In each Ghat, amazing old stone castles proudly stand high above the river. Each castle has a unique intricated architecture, and all are run-down, which adds a mysterious and fantastic soul that makes Varanasi such a timeless jewel. Renovated architecture often washes away the soul and the history of historical buildings, but Varanasi hasn’t yet made this mistake. All along the river, are dozens of fantastic and half-abandoned palaces. You even can walk inside and casually explore! I entered deserted castles, and no one paid attention to me.
I discovered hidden temples, and empty residences and could enjoy the jaw-dropping panorama from the very top. I visited Dharara Masjid, an immense old mosque by the river, and I was the only person in this majestic place. The keeper kindly invited me to climb a long and narrow hidden staircase to the rooftop for a very small fee. The bird view from up there was superb, displaying a historical intricate maze and a prime view on the other side of the Ganges.
The most magical way to admire those castles is by riding a boat along the river, starting at sunset time from Raj Ghat, all the way to Dashashwamedh Ghat where the Ganga Aarti ceremony happens every night. As the light declines and the red sky reflects on the foggy waters of Varanasi, it feels like travelling in time, or inside a fantastic dream. It feels like being a traveller approaching a new mysterious city in the first Game of Thrones when there still was some mystery to it.
And of course, there are two places every visitor wants to witness along the Ghats. The cremation of dead bodies by the Ganges river, and the Ganga Aarti ceremonies occur every night in several spots along the water.
The Pyres of Varanasi
The cremation of dead bodies on the pyres of Varanasi is an ongoing ceremony, and the Hindus believe that ashes must be spread in the Ganges. You can watch the ceremonies, but you are not allowed to take photos. However, there will always be a local offering you to take those photos for a small fee. India is a world of small business opportunities, and no business is too small.
I try to respect the local traditions, so I didn’t even consider taking close up photos. A burning body is not a pleasing sight. Watch it for what it is, because it is indeed an essential moment in their journey, and the memory of the moment is enough.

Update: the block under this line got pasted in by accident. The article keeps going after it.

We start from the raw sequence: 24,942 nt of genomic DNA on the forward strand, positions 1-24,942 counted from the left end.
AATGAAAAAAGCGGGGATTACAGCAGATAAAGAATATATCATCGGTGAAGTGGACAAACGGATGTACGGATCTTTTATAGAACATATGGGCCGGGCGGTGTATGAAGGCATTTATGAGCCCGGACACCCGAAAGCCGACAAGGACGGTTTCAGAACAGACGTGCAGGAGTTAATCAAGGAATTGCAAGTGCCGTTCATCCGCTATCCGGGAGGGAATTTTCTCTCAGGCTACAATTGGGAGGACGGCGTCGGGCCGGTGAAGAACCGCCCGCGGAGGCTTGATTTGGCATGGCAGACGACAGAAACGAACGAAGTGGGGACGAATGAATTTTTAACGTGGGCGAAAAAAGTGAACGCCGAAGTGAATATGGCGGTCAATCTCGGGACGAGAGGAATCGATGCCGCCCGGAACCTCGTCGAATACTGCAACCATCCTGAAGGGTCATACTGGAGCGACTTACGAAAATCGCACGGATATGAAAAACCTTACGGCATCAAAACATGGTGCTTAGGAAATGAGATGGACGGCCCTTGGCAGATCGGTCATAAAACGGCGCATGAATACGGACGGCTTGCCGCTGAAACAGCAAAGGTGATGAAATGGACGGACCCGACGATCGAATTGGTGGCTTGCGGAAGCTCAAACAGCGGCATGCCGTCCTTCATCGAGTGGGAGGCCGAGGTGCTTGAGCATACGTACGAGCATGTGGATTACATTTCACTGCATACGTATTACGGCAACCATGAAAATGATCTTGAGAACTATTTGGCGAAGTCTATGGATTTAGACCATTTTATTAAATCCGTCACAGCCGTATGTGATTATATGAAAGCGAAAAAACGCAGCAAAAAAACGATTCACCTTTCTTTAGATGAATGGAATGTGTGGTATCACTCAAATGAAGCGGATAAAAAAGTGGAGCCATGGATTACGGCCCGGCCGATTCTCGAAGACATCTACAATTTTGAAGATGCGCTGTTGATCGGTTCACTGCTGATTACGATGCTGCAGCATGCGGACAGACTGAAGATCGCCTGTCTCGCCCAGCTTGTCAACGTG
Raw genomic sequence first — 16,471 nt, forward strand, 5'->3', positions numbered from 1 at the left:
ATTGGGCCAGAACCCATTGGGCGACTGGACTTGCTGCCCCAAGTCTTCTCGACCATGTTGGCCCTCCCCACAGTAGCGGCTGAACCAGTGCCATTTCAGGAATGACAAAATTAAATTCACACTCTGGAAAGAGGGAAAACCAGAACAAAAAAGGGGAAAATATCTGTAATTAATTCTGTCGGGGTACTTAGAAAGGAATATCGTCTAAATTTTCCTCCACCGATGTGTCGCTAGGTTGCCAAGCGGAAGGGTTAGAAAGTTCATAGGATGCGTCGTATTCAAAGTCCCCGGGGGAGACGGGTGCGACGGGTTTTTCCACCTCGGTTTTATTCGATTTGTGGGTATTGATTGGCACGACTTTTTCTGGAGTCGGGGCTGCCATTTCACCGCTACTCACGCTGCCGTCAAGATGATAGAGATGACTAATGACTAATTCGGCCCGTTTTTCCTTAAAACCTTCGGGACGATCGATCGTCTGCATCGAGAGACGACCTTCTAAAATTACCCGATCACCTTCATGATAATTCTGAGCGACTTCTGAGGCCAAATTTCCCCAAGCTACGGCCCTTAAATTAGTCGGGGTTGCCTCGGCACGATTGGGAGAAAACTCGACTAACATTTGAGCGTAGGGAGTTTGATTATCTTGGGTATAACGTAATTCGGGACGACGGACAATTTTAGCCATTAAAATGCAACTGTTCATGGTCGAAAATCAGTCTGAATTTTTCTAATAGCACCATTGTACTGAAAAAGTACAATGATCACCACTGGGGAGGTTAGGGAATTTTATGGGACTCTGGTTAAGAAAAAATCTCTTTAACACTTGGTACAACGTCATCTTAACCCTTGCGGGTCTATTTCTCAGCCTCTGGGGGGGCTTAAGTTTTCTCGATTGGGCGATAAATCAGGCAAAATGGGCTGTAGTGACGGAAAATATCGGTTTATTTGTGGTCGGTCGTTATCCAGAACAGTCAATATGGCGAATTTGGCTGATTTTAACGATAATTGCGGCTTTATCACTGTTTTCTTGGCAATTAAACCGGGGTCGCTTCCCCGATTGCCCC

The Ganga Aarti ceremonies
Ganga Aarti is a beautiful 45 minutes ceremonial held at dawn, an offering to show humility and gratitude to the River Goddess. You can witness them at several Ghats, and take photos is no problem. Dashashwamedh Ghat is the most popular staircase, where river cruise boats will stop to allow you to watch a ceremony.
It’ s easy-going and you can walk around and even close to the priests to take beautiful pictures. It could appear a bit of a tourist attraction. Still, tourists are not many in Varanasi, and the place is packed with Indians coming from all over the country.
A little further
I also enjoyed travelling further down the Ganges to visit the Vyasa Kasi Temple and Ramnagar Fort. It’s a beautiful and museum inside, but as usual, I prefered to wander further, where no tourists go and to my surprise discover the jaw-dropping ramparts of the castle. This was really a Game of Thrones sight. High walls with round towers, abandoned wide staircases leading to massive doors, once glorious.
Everywhere in Varanasi is a trigger for imaginative minds. How was the city when rich people could build and run such palaces? I’ve been to Varanasi twice and I am planning another trip soon, staying at a small luxury hotel by the river where I often stop for a coffee. I know that I will walk the same streets and yet, I will still discover wonders missed on previous explorations.
I visited several cities of India, New Dehli and Agra, and my feelings were very mixed. I think if my first trip was in New Dehli, it probably would have ended here. Unlike Varanasi, New Dehli and Agra lacked magic. It certainly has a lot of historical landmarks and fantastic points of interest, but it felt a bit too influenced by colonisation. Anyway, India is a huge country and we’ll keep exploring.
Where is Varanasi?